Shair v. Shair, 2015 ONSC 5816 (CanLII): Marriage contract valid but waiver of spousal support set aside. Translator used for wife during negotiations. Translator called as witness. Pages 19 – 20 of decision contain example of letter from wife’s counsel where wife signed agreement against counsel’s advice.


Cases considered: Langdon v. Langdon, 2015 MBQB 153; Ramdial v. Davis, [Litigation guardian of] 2015 ONCA 726 (CanLII)

(1) Do you have a concern about the capacity of your client? Assessments of capacity should include whether any physical or mental health issues or any other particular vulnerability that impacts the client’s ability to enter into/understand the contract.

(2) Has there been complete disclosure of material information?

(3) Does your client suffer from any particular vulnerability that might reduce or negate the usefulness of that advice?

(4) Does your client appear to understand the provisions of the Agreement and its effect?

(5) Does the Agreement meet the objectives of the legislation with which it deals?

(6) Are the terms of the contract unclear or uncertain, such that the agreement could later be vulnerable to an argument about contra proferentum?

(7) Is your client a vulnerable person or under influence or stress that may lead him or her to sign a document against their interest?

(8) Is there any concern regarding fraud, misrepresentation or mistake?

(9) What is your client’s understanding of the relationship, what are their intentions and their expectations for the future? What do they say as to their spouse or intended spouse’s view on these issues?

(10) Under what circumstances is the contract being negotiated?

(11) What is your client’s level of education, literacy level, understanding of financial issues? Is the contract in the client’s first language?

DRAFTING PRESUMPTIONS: The fact that the first (or any) draft of this Agreement was prepared by counsel for one of the parties does not create a presumption when interpreting this Agreement and in particular shall not cause any ambiguities of wording to be construed against that party.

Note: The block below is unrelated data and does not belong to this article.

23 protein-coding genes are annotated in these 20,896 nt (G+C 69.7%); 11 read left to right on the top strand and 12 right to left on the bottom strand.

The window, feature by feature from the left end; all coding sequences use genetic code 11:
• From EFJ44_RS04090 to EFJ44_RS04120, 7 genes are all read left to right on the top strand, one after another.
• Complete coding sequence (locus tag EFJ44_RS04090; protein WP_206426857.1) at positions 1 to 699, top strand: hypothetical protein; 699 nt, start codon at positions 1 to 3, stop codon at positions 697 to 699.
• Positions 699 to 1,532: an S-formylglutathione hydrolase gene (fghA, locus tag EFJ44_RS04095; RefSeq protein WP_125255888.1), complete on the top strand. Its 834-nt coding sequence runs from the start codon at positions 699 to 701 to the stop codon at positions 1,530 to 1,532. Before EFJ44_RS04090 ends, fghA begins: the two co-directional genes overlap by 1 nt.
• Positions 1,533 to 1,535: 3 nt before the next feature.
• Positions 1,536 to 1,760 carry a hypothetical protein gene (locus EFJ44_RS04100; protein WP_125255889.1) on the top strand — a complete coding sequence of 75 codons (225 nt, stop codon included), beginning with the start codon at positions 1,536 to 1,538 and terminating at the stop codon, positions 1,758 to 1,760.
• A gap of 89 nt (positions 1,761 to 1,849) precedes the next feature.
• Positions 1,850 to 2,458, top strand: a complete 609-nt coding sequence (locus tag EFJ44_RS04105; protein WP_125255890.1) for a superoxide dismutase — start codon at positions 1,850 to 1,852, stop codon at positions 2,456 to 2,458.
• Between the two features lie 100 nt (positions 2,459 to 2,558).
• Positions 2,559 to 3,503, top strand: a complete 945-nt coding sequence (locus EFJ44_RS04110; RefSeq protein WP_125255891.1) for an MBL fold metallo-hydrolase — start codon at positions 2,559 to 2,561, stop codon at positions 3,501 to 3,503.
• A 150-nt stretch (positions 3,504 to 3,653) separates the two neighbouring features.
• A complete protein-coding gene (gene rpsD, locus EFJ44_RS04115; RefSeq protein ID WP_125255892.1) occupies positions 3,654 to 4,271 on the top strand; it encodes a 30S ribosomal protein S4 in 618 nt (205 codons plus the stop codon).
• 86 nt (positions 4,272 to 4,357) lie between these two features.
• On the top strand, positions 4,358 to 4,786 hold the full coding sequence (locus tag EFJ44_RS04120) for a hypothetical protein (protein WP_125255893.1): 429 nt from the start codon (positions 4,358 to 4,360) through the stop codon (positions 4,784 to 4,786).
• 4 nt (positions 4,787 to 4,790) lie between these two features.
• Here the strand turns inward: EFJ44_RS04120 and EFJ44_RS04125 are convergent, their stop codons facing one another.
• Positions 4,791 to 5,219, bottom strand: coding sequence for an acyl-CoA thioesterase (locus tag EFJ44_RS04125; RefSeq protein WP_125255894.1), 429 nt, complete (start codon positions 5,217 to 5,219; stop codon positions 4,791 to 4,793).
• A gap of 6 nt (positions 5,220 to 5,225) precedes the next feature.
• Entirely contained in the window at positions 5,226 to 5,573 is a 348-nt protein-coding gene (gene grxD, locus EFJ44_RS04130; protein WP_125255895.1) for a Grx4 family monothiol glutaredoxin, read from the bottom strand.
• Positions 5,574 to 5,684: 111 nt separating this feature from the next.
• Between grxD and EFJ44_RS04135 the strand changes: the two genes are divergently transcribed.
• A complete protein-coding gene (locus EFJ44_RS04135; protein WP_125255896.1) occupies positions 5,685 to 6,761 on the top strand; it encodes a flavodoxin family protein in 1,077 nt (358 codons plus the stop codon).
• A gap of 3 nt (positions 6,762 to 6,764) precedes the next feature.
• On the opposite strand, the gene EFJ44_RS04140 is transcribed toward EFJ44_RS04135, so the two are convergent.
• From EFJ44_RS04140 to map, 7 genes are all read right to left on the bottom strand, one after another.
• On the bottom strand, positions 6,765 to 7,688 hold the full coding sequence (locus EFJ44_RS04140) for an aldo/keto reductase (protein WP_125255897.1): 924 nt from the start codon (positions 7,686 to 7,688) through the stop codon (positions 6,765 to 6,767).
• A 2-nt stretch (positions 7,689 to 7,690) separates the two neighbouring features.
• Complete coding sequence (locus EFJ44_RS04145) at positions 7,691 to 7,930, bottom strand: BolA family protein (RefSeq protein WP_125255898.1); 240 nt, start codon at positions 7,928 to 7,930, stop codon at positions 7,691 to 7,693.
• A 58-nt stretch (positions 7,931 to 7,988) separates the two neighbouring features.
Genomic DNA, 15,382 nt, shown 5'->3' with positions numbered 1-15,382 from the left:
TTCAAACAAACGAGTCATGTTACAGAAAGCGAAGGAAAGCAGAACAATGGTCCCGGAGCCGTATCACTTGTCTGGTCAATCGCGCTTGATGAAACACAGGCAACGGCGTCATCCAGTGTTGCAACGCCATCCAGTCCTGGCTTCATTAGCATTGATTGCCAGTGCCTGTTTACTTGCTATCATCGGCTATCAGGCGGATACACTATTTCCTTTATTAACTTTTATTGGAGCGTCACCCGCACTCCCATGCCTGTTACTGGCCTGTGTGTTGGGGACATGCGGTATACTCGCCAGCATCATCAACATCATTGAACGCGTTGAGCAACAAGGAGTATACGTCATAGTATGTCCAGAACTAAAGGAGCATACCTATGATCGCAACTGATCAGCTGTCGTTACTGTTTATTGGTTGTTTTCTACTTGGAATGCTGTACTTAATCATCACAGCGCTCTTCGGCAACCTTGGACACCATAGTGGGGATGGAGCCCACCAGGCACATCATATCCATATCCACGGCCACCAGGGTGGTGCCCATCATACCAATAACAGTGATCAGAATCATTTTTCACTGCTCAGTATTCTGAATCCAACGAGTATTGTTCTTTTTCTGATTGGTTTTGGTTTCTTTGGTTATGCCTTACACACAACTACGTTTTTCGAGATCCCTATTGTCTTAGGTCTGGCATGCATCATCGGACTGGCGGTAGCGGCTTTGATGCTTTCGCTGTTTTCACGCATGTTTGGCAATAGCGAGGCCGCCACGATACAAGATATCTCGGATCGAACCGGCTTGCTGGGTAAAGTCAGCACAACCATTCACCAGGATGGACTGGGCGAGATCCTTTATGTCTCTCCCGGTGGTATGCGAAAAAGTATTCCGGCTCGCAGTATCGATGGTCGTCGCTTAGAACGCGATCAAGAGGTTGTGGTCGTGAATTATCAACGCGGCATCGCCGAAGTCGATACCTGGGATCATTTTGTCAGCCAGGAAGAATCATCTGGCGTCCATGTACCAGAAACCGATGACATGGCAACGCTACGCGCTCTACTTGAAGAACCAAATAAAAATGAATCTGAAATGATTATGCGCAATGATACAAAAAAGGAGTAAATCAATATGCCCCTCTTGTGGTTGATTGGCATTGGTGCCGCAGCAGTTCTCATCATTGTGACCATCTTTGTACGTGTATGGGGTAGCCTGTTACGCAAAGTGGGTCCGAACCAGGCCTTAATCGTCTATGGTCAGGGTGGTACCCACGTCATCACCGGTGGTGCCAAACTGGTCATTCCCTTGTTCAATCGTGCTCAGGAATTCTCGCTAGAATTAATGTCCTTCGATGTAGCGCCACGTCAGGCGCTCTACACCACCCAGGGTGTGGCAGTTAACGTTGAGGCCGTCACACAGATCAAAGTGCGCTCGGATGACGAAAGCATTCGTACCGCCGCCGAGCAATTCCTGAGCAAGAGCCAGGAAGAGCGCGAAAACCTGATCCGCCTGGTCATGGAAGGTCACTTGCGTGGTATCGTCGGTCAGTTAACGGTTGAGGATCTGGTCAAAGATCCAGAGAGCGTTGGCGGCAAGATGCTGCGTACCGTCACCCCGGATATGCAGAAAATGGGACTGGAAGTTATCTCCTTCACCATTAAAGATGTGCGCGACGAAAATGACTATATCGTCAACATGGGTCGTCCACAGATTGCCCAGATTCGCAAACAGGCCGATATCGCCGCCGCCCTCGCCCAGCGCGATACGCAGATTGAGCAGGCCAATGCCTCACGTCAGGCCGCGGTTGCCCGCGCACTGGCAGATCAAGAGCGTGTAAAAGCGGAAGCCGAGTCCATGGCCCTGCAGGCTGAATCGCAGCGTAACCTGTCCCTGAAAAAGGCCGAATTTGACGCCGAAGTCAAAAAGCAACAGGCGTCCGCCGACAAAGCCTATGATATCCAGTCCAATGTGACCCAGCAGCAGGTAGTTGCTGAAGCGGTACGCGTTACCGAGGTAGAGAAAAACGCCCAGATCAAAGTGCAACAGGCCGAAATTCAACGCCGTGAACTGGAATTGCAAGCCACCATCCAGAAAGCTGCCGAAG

HEADINGS: Headings of paragraphs are inserted for ease of reference and have no further meaning, force, or effect.

Areas which may require expert assistance:

  • Tax;
  • Pension;
  • Medical & Psychological assessments;
  • Accounting (including electronic forensics accounting);
  • Corporate & Commercial matters; and
  • Property valuations

Practice Tips

When assessing checklists and/or case law remain aware that standards of fairness for division for dividing property and what is included in divisible property varies in the provincial matrimonial property legislation: Langdon v. Langdon, 2015 MBQB 153, paras. 156 – 157.

All agreements should specify how an unsuccessful reconciliation affects the the ongoing validity of the terms of the agreement: Langdon v. Langdon, 2015 MBQB 153.

A client who has concluded an Agreement and/or Order without financial disclosure may not be able to demonstrate a material change in circumstances for the purpose of future variation. If full sworn financial disclosure is not being exchanged, it is advisable to have your own client’s financial information on file. Alternatively, you should obtain an acknowledgement from your client that you have advised in favour of full financial disclosure, explained the risk of NOT having full financial disclosure (including the problem of future variation) and that the client has declined your advice.


Related Ethics

Nova Scotia Barristers’ Society, Code of Professional Conduct, Halifax: Nova Scotia Barristers’ Society, 2012.


Family Agreement Checklist (Law Society of British Columbia)

Family Practice Interview Checklist (Law Society of British Columbia)

How to Conduct an Interview to Prepare a Separation Agreement (Law Society of Upper Canada)

Marriage Agreement Checklist (Law Society of British Columbia)

Separation Agreement Checklist (Law Society of British Columbia)


CLIA (Canadian Lawyers Insurance Association): Loss Prevention – provides helpful links and Bulletins related to Family Law issues.


McCutcheon, Beatrice C. / “Knowing Me, Knowing You: Drafting Agreements and Consent Orders that Provide for Review or Variation of Spousal Support”; National Family Law Program, Federation of Law Societies, 2014

Rogerson, Carol / “Spousal Support Agreements and the Legacy of Miglin”, (2012) 31 Canadian Family Law Quarterly 13

Siegel, Brahm D. / “The Compact: A Proposed New Way Forward for Marriage Contracts & Cohabitation Agreements,” March 30, 2015.

Approved by Council on March 25, 2011